The second annual Maine Jewish Hall of Fame garden party and awards presentation Sept. 22 at the Maine Jewish Museum was a bit like a family reunion, with relatives flying in from other parts of the country to remember the good works of their parents, grandparents and great-grandparents.

The Maine Jewish Museum sought nominations from the public for inspiring stories of Maine Jews whose work and lives reflect the value of making the world a better place through outstanding accomplishments, humanitarian efforts or philanthropy.

“This is to honor people for the lives they have led and what they have contributed to their communities, and to the state of Maine,” said the executive director, Gary Barron.

Honorees included Scarborough residents Peter and Paula Lunder, longtime supporters of numerous health care and arts institutions in Maine and nationally.

“We consider this to be among the most significant honors bestowed upon us in our lifetimes,” said Peter Lunder, a former president of Dexter Shoe Co. “We are very happy to be included in this outstanding group. … We try to do well by doing good.”

“In times of increasing anti-Semitism and hate, it’s more important than ever that we as Jews continue to do good works,” said the board president, Steve Brinn of Cape Elizabeth. “We need to recognize generations of people who came before us and had lives a lot more difficult than we do. Nine of our 10 inductees are no longer with us, but their families are.”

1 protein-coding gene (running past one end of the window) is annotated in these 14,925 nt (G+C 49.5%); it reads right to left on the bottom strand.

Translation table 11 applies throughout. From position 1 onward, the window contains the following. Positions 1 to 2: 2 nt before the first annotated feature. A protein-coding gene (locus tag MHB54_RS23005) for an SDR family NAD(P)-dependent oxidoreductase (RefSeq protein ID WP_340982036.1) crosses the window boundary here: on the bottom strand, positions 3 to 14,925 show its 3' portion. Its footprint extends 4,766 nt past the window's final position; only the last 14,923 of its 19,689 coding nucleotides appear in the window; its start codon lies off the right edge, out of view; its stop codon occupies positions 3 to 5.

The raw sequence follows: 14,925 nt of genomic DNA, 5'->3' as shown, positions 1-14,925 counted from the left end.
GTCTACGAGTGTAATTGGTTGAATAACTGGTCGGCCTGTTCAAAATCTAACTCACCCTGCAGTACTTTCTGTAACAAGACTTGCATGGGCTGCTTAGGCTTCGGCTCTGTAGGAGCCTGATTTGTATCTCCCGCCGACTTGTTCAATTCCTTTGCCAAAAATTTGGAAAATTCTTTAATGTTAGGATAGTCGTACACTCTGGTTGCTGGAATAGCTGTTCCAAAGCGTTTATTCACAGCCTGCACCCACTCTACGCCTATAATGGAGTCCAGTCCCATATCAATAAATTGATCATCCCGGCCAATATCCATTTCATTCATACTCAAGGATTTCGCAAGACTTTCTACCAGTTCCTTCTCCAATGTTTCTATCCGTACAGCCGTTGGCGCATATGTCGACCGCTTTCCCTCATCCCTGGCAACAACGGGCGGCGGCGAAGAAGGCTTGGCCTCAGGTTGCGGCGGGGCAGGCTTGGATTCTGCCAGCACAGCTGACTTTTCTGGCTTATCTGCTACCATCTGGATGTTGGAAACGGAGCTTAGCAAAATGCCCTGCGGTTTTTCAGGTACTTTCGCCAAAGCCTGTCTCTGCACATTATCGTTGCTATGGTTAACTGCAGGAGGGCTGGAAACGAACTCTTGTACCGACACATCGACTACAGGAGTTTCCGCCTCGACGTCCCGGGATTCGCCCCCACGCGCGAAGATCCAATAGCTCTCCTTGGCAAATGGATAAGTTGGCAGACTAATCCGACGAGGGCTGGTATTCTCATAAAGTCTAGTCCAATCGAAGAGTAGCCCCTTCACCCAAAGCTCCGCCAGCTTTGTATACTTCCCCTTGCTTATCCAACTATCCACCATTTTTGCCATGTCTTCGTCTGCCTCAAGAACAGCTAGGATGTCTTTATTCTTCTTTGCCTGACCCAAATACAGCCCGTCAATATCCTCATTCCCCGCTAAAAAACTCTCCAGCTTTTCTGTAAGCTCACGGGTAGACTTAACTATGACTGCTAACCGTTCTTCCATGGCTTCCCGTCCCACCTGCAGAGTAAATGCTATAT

Inductees included Albert “Jim” Abrahamson, the first Jew on the faculty of Bowdoin College; Lawrence Cutler, the first Jew on the medical staff of what is now Eastern Maine Medical Center; and Benjamin Stern, the first Jew elected to the Maine House of Representatives.

Inductees served their communities passionately. Dr. Albert Aranson, who was chief of medicine at Maine Medical Center from 1967-87, took on the tobacco lobby by having cigarette machines banned from the hospital. Louise Berliawsky Nevelson, who grew up in Rockland, became one of the most noted sculptors of the 20th century, commemorated by a series of five U.S. postage stamps. And Rita Sacknoff Willis, who volunteered with dozens of community organizations in the Portland area, was instrumental in establishing the Hebrew Free Loan program, which continues to assist Jews in need.

Several honorees were business owners as well as community leaders, including Julius “Yudy” Elowitch of Yudy’s Tire, Sidney Epstein of Epstein Properties and Nathan Povich, who opened a furniture store in Bath during World War I. Both Elowitch and Epstein were once president of the Jewish Community Center, and Povich was a founder of Beth Israel Congregation in Bath.

“It’s still active today,” said Marcia Klompus of Bath, one of Povich’s granddaughters. “Every one of the Poviches here are members.”

Nathan and Rosa Povich had 10 children, and their descendants traveled from as far as Hawaii to accept the Hall of Fame recognition on their behalf.

“Maine is the anchor for my extended family, which spans the globe,” said Lon Povich of Bath.

Amy Paradysz is a freelance writer and photographer based in Scarborough. She can be reached at [email protected].

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